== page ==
By Published On: August 7, 2012Categories: Divorce, Relationships

What’s an argument contest? If I were to give a more appropriate name to this relationship technique, it would be the ‘Who Can Stop an Argument the Fastest?’ contest. This technique is actually a skill development exercise aimed at reducing the length, frequency, and severity of arguments between couples.

But before we learn how to stop the argument, we need to learn how to see an argument coming.

  • Tone of voice. As people close in towards an argument, tone become more harsh, angry, contemptuous, critical, mean, and snippy. Yelling is also a bad sign.
  • Responses speed up. When two people are about to argue, they begin to respond to each other more reactively and with less and less thought or attention toward what is about to be said.
  • One or both stops listening. Once an argument ensues, neither are really listening to the other anymore. Generally during an argument, both are fighting for airtime, believing that if they can speak over the other that it will result in being heard. Really, it only results in an exhausting battle.
  • Defensiveness. When one or the other becomes defensive, an argument is usually not far behind. Defensiveness tends to breed defensiveness (which tends to then breed an argument).
  • Criticism and/or blame. Criticism and blame is generally the precursor to defensiveness. While it’s not automatic that this will happen, there’s a good chance that criticism and blame will result in discord.
  • Fighting words. This includes name calling or any form of verbal antagonism.
  • Physical behaviors. Pushing, shoving, spitting when speaking, tensing muscles, clenching your jaw, et al.

These are seven strong indicators of how to recognize that an argument is either on its way, or at least the potential for an argument is strong.

What is the Argument Contest?

The next time you find yourself in an argument with your partner, the task is to end the argument the moment you notice the potential for the argument, or when you realize you already are in an argument. It most likely won’t be easy to do, especially when our own pride and ego can cloud our judgment in these battles.

The problem many people have with arguments is that we are equipped with an argument threshold. It’s a different threshold for each of us, depending on many deeper factors. There’s a point in the argument where you effectively decide to engage — whether it’s due to pride, strong convictions, hurt feelings, or something else. Once you hit that threshold, you end up in the argument until it ends, however that may happen.

So the point of this contest with your partner is, every time there’s an argument, to see who can drop the issue first. This will take practice, and it will take effort each time. But if you work on this, the idea is that your threshold will become stronger and stronger. Eventually, you may see an argument coming and instinctively just drop it. This would be the most desired result.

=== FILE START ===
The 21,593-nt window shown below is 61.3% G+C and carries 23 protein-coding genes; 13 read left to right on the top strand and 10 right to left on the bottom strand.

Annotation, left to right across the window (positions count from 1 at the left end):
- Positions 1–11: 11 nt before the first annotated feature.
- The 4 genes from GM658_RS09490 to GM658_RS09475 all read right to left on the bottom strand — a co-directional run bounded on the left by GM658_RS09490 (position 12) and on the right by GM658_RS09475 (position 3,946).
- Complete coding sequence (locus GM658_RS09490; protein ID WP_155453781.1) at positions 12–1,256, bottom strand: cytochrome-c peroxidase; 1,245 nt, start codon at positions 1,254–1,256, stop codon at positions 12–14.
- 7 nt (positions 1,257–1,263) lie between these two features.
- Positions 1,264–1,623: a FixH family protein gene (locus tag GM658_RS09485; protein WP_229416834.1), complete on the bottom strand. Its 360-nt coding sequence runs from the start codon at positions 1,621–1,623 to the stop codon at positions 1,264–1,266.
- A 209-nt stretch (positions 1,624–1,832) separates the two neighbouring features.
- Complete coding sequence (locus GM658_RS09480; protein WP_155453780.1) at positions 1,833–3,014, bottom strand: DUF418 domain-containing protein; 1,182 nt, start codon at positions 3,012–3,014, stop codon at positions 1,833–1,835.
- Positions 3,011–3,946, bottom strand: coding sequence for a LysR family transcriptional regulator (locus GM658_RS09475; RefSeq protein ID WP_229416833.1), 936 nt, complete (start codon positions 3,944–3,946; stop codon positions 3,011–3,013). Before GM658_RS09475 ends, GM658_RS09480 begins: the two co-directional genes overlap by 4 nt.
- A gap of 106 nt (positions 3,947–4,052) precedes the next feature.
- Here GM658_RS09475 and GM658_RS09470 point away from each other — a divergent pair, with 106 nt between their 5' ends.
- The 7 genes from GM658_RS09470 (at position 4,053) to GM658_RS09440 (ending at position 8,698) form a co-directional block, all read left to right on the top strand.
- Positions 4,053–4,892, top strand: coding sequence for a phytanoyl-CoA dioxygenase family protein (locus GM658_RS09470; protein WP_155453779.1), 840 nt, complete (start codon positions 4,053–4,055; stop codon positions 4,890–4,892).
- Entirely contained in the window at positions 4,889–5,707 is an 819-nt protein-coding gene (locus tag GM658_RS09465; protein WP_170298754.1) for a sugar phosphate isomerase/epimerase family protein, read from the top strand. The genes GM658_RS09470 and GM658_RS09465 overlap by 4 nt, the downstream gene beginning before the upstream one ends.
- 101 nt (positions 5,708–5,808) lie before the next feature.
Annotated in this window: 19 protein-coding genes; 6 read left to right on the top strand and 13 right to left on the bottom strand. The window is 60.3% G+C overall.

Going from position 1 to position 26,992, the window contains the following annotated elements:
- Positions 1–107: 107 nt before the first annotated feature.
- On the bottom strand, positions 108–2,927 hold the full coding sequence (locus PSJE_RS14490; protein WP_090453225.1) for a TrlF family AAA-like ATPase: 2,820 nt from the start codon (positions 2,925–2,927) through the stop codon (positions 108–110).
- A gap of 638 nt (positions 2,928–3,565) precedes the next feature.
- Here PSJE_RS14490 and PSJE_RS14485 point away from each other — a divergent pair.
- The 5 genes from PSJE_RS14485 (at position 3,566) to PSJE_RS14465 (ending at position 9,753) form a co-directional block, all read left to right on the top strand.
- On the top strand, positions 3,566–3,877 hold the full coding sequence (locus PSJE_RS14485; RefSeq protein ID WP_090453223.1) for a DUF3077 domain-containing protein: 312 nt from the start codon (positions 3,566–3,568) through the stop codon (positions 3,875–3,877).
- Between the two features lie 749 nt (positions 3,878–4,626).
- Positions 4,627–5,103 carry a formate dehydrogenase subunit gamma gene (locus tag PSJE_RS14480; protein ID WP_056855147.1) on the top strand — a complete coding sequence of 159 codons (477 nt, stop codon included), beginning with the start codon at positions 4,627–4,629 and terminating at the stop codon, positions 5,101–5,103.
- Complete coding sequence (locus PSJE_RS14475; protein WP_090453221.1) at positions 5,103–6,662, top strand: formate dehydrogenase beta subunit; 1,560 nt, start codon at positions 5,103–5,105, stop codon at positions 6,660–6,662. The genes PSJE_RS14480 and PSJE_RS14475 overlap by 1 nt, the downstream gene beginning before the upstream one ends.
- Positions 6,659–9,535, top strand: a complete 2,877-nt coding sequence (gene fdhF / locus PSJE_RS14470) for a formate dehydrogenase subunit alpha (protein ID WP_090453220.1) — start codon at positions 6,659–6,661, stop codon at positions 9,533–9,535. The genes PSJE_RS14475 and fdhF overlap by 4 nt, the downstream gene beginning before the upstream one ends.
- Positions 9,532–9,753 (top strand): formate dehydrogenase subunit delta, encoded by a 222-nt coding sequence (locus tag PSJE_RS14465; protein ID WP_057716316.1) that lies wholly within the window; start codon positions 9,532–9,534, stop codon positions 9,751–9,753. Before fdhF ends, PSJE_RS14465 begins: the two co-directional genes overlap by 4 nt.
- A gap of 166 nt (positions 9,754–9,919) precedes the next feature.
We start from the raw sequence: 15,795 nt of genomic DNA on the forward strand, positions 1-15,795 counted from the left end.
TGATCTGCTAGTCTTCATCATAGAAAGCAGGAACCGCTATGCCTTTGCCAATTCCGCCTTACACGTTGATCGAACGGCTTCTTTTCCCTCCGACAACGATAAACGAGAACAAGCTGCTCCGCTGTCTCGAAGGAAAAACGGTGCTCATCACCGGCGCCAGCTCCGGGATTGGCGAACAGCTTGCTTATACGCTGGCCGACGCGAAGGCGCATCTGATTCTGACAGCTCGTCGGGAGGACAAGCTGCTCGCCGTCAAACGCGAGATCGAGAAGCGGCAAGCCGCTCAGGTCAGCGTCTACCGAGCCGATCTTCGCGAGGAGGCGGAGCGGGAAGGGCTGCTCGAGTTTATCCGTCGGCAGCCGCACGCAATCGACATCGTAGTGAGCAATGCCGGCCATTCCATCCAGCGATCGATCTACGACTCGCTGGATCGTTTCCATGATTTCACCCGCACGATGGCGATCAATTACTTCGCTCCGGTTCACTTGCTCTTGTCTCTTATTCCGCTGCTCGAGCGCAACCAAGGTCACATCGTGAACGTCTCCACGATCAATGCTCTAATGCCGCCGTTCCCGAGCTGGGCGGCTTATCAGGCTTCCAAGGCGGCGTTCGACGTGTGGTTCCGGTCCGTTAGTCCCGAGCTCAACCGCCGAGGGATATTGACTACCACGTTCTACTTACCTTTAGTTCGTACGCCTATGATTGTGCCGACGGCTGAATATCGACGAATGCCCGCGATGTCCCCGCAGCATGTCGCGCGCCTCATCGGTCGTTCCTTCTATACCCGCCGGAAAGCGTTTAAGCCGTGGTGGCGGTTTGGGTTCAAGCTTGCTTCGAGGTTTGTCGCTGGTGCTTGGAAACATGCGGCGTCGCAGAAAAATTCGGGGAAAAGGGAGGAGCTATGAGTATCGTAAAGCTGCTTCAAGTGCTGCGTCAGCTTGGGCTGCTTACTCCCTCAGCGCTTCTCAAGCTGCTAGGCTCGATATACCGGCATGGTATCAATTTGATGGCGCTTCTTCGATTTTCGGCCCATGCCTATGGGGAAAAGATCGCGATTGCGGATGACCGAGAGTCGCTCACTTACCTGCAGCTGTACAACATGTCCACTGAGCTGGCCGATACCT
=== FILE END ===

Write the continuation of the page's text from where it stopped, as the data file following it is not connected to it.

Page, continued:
A side note: This technique is not meant to resolve the issue in question, it is only meant to prevent the argument (and the unpleasantness that often accompanies an argument). Therefore, setting time aside to calmly re-address the issue at hand will still be necessary later on.

There are different ways to drop an argument once indicators are sighted. You may directly acknowledge that you see an argument coming on and want a break from the conversation. You can leave the room and engage in another activity that distracts you from the conversation until a later time where you can return to it in a calmer mood together. If you are followed out of the room, remind your partner that you’re not leaving because of them, you’re leaving because you don’t want to end up arguing and you don’t trust yourself right now to not argue.

It’s also possible to change the subject, which may require a bit of finesse if emotions are running high. But if you’re able to toss the argument for a topic that you can both agree on, that’s another way to prevent an argument.

I don’t recommend keeping score of who stops more arguments. Inevitably, one begins to feel annoyed if there’s an idea that they’re starting more arguments. But when you are able to successfully stop an argument, give yourself a small reward for it.

Remember, it’s not easily possible to stop every argument, and some mild arguing is actually even a healthy thing for a relationship (depending on the issue and how often it happens). Don’t be discouraged if some slip through.

Learn more about relationships and how I can help you. 

Contact Nathan Feiles to inquire about therapy.

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